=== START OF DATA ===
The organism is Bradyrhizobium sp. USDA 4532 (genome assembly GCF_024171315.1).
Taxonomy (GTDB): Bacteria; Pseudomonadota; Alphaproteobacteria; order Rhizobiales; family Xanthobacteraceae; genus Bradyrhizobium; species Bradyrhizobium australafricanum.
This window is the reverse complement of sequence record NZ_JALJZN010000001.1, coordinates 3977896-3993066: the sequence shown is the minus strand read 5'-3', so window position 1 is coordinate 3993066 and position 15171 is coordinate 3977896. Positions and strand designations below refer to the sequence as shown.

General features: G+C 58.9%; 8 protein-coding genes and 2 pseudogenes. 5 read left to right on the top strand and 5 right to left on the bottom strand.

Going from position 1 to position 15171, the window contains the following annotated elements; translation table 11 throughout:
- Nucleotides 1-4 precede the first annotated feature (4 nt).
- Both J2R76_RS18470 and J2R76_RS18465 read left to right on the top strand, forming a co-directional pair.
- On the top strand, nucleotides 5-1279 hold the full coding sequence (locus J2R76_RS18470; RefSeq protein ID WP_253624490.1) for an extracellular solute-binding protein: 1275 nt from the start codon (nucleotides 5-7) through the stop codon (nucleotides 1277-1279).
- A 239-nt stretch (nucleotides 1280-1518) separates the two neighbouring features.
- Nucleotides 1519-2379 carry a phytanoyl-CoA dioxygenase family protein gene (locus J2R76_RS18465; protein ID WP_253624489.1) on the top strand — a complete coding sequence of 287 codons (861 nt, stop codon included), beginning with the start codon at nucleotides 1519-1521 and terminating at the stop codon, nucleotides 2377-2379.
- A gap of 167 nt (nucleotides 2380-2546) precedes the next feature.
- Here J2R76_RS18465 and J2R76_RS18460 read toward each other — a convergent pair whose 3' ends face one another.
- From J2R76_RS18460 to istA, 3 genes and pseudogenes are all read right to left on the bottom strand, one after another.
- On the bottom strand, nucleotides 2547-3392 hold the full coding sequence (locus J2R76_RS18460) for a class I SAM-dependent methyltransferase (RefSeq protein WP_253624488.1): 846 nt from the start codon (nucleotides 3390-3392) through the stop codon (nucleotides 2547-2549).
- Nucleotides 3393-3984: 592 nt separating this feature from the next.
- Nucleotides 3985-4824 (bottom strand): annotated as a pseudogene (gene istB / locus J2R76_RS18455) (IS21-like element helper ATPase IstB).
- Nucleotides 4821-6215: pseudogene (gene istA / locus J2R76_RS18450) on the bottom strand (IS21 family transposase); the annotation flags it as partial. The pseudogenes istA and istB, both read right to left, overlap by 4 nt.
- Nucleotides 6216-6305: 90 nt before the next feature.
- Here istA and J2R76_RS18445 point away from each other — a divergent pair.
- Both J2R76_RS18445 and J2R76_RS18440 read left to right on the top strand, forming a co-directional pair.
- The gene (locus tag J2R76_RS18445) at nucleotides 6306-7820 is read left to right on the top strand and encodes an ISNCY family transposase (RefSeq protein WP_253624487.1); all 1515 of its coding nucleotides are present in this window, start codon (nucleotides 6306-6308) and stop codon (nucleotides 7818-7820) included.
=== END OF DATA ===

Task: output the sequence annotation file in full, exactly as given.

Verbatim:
The organism is Bradyrhizobium sp. USDA 4532 (genome assembly GCF_024171315.1).
Taxonomy (GTDB): Bacteria; Pseudomonadota; Alphaproteobacteria; order Rhizobiales; family Xanthobacteraceae; genus Bradyrhizobium; species Bradyrhizobium australafricanum.
This window is the reverse complement of sequence record NZ_JALJZN010000001.1, coordinates 3977896-3993066: the sequence shown is the minus strand read 5'-3', so window position 1 is coordinate 3993066 and position 15171 is coordinate 3977896. Positions and strand designations below refer to the sequence as shown.

General features: G+C 58.9%; 8 protein-coding genes and 2 pseudogenes. 5 read left to right on the top strand and 5 right to left on the bottom strand.

Going from position 1 to position 15171, the window contains the following annotated elements; translation table 11 throughout:
- Nucleotides 1-4 precede the first annotated feature (4 nt).
- Both J2R76_RS18470 and J2R76_RS18465 read left to right on the top strand, forming a co-directional pair.
- On the top strand, nucleotides 5-1279 hold the full coding sequence (locus J2R76_RS18470; RefSeq protein ID WP_253624490.1) for an extracellular solute-binding protein: 1275 nt from the start codon (nucleotides 5-7) through the stop codon (nucleotides 1277-1279).
- A 239-nt stretch (nucleotides 1280-1518) separates the two neighbouring features.
- Nucleotides 1519-2379 carry a phytanoyl-CoA dioxygenase family protein gene (locus J2R76_RS18465; protein ID WP_253624489.1) on the top strand — a complete coding sequence of 287 codons (861 nt, stop codon included), beginning with the start codon at nucleotides 1519-1521 and terminating at the stop codon, nucleotides 2377-2379.
- A gap of 167 nt (nucleotides 2380-2546) precedes the next feature.
- Here J2R76_RS18465 and J2R76_RS18460 read toward each other — a convergent pair whose 3' ends face one another.
- From J2R76_RS18460 to istA, 3 genes and pseudogenes are all read right to left on the bottom strand, one after another.
- On the bottom strand, nucleotides 2547-3392 hold the full coding sequence (locus J2R76_RS18460) for a class I SAM-dependent methyltransferase (RefSeq protein WP_253624488.1): 846 nt from the start codon (nucleotides 3390-3392) through the stop codon (nucleotides 2547-2549).
- Nucleotides 3393-3984: 592 nt separating this feature from the next.
- Nucleotides 3985-4824 (bottom strand): annotated as a pseudogene (gene istB / locus J2R76_RS18455) (IS21-like element helper ATPase IstB).
- Nucleotides 4821-6215: pseudogene (gene istA / locus J2R76_RS18450) on the bottom strand (IS21 family transposase); the annotation flags it as partial. The pseudogenes istA and istB, both read right to left, overlap by 4 nt.
- Nucleotides 6216-6305: 90 nt before the next feature.
- Here istA and J2R76_RS18445 point away from each other — a divergent pair.
- Both J2R76_RS18445 and J2R76_RS18440 read left to right on the top strand, forming a co-directional pair.
- The gene (locus tag J2R76_RS18445) at nucleotides 6306-7820 is read left to right on the top strand and encodes an ISNCY family transposase (RefSeq protein WP_253624487.1); all 1515 of its coding nucleotides are present in this window, start codon (nucleotides 6306-6308) and stop codon (nucleotides 7818-7820) included.